• Blood clots Don’t Always Happen in the Legs

    Posted on October 6, 2016 by in dr joseph magnant

    blood clotsWhen we think of blood clots, or DVT’s, most of us think of the legs. But, blood clots can happen in other areas of your body such as the upper extremities. In fact, around 10% of deep vein thrombosis occur in the arms. There are some warning signs that you can look for in an upper extremity (arm) DVT.

    • Swelling or pain in the affected arm
    • Weakness or paresthesia
    • Discoloration in the arm
    • Enlargement of any superficial veins in the arm
    • In some cases, you will have facial swelling, nausea, and headaches

    If these symptoms appear and remain constant in one of your limbs, it is crucial that you contact a physician who can evaluate and treat the problem. If a deep vein thrombosis is located in an upper extremity, it has to be monitored and treated immediately. The proximity of the DVT to the lungs and brain is dangerously close. If the blood clot breaks free, it can quickly become a pulmonary embolism, which can be fatal.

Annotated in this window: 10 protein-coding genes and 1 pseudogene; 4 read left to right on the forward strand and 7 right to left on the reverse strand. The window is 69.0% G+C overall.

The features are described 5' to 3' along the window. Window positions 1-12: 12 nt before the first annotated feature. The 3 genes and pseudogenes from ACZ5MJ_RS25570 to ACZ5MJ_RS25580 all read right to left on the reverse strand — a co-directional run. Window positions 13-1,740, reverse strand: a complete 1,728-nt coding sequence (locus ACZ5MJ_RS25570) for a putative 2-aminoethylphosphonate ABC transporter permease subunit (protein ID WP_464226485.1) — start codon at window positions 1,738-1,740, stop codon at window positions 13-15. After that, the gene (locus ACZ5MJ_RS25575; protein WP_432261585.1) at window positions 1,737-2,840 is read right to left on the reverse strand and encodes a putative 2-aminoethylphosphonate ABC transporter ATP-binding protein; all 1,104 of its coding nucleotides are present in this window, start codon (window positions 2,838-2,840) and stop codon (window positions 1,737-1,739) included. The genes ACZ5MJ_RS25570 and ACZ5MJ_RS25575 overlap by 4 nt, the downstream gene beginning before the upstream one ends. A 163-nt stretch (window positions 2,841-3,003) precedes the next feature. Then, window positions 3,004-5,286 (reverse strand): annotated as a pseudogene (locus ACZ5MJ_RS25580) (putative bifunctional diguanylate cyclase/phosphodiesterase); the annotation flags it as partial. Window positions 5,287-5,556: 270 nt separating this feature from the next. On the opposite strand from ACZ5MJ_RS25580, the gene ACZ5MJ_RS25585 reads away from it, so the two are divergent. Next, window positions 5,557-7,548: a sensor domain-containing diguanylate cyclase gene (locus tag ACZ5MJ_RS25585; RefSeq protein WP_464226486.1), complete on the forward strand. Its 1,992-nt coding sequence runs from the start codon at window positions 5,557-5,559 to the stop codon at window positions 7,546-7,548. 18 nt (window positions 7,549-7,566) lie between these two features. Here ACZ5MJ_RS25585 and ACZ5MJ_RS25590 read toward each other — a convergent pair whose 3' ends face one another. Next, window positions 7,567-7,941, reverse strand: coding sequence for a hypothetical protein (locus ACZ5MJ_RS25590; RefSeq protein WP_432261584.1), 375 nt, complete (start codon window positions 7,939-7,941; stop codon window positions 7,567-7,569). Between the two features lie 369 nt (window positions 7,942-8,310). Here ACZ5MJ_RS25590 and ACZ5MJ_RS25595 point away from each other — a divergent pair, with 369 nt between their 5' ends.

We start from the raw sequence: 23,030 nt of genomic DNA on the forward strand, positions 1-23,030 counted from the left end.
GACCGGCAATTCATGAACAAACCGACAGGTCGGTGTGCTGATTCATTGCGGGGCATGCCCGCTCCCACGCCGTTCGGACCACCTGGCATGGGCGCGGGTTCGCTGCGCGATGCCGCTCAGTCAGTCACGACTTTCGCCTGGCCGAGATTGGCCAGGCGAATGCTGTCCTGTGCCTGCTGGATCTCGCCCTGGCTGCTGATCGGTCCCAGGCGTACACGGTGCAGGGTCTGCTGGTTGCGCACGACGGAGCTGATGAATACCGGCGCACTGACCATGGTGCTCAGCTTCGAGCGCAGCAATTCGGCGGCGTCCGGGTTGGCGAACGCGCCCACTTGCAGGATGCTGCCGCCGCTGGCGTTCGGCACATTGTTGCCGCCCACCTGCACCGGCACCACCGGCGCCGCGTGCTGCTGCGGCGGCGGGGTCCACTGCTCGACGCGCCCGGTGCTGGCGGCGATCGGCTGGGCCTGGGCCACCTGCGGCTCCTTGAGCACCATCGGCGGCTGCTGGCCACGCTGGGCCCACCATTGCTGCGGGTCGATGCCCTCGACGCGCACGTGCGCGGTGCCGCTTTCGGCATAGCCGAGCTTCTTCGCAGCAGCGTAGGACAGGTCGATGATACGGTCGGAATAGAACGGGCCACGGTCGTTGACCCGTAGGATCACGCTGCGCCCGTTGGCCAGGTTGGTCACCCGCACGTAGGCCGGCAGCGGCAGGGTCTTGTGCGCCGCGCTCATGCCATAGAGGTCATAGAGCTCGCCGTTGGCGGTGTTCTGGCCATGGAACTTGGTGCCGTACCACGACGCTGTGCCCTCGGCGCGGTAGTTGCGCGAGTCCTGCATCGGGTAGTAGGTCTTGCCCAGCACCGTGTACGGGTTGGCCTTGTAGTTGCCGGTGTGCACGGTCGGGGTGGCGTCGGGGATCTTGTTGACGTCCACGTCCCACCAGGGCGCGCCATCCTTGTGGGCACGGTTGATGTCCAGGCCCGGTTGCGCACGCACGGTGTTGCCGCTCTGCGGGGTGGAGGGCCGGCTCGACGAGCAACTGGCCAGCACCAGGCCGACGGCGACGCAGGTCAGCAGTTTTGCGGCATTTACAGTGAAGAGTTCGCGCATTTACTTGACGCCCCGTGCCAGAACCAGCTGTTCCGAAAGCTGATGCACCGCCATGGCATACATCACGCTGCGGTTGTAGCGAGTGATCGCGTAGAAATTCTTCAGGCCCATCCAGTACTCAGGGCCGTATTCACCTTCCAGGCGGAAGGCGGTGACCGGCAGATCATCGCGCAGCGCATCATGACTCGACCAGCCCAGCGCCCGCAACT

Your doctor can diagnose a blood clot easily through an ultrasound, which is a non-invasive diagnostic tool. If it is found that you have a DVT, there are options as far as treatment. Deep vein thrombosis of the upper body can be treated with blood thinners such as Heparin and Warfarin. It is quite common to use blood thinners for a time frame of 3-6 months. If the case is severe or this medication treatment does not dissolve the blood clot, your doctor may suggest thrombolysis surgery.

    Two-thirds of the cases of upper extremity deep vein thrombosis are young men who had used the affected arm strenuously prior to the clot forming. Of the non-active people who develop it, doctors need to rule out cancer as the cause.

    If you feel that you may have a blood clot, contact your doctor right away. Dr. Joseph Magnant of Fort Myers, FL is an expert in treating DVT’s. Contact The Vein Specialists at 239-694-VEIN or schedule a consultation online at WeKnowVeins.com.

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